MS: Is there a correlation between that campaign and what’s happening with the big oil industry right now and climate change? … //
(To read more about Chomsky’s ideas, there are literally hundreds of places to do so. He has written dozens of books about American military imperialism, the hegemony of the poor, the advertising and PR industry and their connection to news media in particular, and … The list goes on. Most of his books can be found in Madison at Rainbow Bookstore. To search through subjects about which he has written, you can visit his website at Chomsky.info, where you will find thousands of articles, interviews, and outside news commentary on Chomsky. My personal favorite introduction to Chomsky is the film, Manufacturing Consent: Chomsky and the Media, still considered one of the top-ten documentaries of all time).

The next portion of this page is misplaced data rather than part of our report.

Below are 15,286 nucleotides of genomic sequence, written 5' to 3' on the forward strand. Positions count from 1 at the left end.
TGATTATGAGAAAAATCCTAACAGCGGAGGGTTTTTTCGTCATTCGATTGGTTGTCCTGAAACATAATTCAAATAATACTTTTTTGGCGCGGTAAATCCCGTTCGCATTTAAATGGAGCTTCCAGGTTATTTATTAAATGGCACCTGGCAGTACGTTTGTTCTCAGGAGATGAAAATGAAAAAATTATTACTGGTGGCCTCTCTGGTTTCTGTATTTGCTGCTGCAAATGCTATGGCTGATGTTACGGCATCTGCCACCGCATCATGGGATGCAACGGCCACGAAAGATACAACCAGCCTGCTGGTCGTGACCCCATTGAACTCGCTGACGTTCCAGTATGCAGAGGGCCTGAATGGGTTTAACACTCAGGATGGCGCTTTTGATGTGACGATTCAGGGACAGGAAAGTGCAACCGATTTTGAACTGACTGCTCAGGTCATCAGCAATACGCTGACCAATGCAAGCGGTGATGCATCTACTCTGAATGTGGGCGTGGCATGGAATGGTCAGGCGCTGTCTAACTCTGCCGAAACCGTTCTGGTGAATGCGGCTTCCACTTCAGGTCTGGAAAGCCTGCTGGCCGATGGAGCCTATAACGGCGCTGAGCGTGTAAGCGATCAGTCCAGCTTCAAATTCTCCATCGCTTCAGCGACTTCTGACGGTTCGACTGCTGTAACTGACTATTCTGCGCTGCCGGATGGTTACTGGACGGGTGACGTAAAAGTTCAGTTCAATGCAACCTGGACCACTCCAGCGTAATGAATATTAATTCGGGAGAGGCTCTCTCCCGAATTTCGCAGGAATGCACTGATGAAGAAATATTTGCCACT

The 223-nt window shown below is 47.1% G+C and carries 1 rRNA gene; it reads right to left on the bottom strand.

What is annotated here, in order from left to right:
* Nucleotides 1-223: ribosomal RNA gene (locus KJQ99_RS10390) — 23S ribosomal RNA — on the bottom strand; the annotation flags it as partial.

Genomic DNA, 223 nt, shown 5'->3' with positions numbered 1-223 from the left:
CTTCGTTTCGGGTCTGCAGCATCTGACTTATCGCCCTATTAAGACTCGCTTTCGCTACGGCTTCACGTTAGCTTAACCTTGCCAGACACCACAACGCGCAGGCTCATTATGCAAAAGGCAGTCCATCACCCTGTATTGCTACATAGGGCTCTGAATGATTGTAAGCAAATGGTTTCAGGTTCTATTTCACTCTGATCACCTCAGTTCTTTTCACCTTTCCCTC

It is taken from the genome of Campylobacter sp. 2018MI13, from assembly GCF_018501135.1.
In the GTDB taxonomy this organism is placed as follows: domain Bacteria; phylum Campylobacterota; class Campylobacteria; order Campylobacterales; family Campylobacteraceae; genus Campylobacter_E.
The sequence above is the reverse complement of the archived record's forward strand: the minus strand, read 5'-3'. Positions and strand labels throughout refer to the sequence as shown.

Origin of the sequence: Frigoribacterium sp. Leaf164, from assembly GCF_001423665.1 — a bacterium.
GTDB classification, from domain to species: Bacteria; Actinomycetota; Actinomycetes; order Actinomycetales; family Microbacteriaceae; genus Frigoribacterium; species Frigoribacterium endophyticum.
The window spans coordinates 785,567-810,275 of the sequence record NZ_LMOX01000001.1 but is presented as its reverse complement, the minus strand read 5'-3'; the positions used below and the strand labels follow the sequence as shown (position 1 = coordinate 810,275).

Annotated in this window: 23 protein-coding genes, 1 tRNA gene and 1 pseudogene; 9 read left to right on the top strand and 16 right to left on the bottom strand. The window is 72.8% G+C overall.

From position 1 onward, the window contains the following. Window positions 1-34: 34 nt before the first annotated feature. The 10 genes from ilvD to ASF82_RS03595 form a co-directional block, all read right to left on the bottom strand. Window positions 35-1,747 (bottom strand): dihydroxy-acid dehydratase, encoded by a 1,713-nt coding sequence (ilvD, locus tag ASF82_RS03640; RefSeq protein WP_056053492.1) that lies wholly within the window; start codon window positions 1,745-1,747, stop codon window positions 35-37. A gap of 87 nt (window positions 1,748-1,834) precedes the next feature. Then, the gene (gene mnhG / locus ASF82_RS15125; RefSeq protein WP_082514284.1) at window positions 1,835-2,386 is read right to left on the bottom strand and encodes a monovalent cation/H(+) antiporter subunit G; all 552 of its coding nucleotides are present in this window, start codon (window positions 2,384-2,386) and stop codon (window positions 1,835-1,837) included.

- for me, an anarchist is someone able to introduce the unknown into our common life without feeling guilty;
- pour moi un anarchiste est quelqu’un capable de ramener l’inconnu dans le quotidien sans ressentir envers les autres de la mauvaise conscience;
- für mich ist ein Anarchist jemand, der ohne schlechtes Gewissen das Unbekannte in unser aller Alltag hineinzieht – Heidi).
From College to Reality: A Radical Transition, on UTNE, by Shayna Gladstone, May 29, 2013;
The Case for Hope, Continued, on UTNE, by Rebecca Solnit, May 21, 2013.